FT Person of the Year: George Soros
For a man facing daily attacks for his activism and liberal vision of the world, George Soros was in a curiously buoyant mood on a sunswept afternoon in Marrakesh. He had just visited South Africa, home to his first philanthropic foray in the late 1970s, when he funded black students under apartheid. This time he learnt that Soros-backed investigative media and civil society groups had helped thwart an allegedly corrupt nuclear power plant contract with Russia.
“It was a tremendous boost to reinforce my belief that we are doing something right,” says Mr Soros. “We haven’t stopped having a beneficial influence.”
Influence has come at a painfully high cost for the 88-year-old father of the hedge fund industry and one of the world’s most prominent philanthropists. From his native Hungary to his adopted America, the forces of nationalism and populism are battering the liberal democratic order he has tirelessly supported. The man once described as the only individual with a foreign policy must contend with the rise of strongmen across the globe — and a vicious backlash designed to delegitimise him.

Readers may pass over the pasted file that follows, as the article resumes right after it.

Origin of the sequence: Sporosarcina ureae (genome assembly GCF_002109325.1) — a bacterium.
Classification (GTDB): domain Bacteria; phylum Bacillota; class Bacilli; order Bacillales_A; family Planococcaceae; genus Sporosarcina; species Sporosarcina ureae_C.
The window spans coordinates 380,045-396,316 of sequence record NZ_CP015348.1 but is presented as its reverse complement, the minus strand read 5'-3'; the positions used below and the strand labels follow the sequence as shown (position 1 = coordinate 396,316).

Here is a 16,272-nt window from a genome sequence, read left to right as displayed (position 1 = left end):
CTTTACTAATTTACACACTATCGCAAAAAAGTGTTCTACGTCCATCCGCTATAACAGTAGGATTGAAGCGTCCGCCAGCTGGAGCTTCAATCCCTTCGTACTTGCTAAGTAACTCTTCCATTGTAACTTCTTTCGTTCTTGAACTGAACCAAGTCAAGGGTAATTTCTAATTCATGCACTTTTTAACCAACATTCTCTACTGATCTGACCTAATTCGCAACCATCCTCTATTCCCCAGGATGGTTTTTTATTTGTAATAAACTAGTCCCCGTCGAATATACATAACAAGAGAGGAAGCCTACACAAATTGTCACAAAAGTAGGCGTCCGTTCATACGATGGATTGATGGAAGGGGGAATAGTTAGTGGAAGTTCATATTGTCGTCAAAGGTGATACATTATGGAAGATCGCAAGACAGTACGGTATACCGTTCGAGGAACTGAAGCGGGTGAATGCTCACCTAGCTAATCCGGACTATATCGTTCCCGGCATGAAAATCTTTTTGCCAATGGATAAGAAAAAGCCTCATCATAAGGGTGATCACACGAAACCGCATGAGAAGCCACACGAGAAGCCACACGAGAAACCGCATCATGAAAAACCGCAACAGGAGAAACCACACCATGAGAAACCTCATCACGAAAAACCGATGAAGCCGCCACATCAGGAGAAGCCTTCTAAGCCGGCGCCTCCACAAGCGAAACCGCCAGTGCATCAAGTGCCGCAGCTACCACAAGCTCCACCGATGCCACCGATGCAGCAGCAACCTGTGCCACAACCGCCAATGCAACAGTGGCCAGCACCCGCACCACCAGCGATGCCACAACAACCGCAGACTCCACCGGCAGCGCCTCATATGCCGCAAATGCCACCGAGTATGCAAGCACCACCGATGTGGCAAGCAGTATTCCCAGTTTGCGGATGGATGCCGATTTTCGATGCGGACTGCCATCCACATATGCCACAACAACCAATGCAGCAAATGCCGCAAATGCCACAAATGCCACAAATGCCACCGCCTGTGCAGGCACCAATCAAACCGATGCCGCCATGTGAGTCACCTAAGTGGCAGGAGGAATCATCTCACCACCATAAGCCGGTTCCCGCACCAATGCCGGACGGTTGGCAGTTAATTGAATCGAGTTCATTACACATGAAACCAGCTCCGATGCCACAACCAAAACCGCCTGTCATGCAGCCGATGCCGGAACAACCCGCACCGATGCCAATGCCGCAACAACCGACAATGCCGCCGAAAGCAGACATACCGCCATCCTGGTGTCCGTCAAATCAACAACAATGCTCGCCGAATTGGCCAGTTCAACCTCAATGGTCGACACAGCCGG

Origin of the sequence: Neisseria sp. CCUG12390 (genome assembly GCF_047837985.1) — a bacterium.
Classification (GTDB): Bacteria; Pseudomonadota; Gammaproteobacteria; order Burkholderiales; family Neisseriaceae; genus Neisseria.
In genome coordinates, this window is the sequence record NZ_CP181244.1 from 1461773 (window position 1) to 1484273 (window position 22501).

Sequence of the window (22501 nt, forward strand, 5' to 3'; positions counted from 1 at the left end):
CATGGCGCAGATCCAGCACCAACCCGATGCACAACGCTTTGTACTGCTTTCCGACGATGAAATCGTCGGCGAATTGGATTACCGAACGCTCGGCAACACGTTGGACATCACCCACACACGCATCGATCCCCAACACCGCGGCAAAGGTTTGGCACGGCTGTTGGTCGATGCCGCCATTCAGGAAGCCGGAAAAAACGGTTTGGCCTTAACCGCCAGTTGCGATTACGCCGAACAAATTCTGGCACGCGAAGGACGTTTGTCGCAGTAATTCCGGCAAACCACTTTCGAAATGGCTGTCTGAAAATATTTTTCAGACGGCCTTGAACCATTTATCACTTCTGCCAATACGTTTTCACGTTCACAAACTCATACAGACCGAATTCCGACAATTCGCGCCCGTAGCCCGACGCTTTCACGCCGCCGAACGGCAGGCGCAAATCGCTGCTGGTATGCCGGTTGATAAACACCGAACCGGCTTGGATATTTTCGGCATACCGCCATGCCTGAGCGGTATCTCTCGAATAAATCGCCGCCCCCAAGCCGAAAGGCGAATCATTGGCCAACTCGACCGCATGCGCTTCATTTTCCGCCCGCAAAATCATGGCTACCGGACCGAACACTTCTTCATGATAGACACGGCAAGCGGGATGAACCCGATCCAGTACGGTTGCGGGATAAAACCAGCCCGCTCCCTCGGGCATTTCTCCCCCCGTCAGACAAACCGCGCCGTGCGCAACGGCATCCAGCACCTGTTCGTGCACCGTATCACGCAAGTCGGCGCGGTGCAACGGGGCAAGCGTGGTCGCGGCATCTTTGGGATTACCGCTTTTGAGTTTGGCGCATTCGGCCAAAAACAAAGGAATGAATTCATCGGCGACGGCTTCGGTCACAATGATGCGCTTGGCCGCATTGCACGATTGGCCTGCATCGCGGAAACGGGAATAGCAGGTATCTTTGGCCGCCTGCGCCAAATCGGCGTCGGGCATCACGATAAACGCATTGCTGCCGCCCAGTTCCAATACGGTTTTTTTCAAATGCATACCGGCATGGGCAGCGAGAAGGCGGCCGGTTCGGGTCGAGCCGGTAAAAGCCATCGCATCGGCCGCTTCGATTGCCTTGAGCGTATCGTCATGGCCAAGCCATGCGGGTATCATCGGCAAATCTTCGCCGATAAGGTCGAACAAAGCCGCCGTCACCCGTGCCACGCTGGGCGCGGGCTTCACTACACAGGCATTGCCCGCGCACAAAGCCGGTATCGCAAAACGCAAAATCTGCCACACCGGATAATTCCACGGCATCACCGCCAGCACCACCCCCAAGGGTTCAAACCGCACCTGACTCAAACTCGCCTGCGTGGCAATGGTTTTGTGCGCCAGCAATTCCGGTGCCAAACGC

The Financial Times’s choice of Person of the Year is usually a reflection of their achievements. In the case of Mr Soros this year, his selection is also about the values he represents.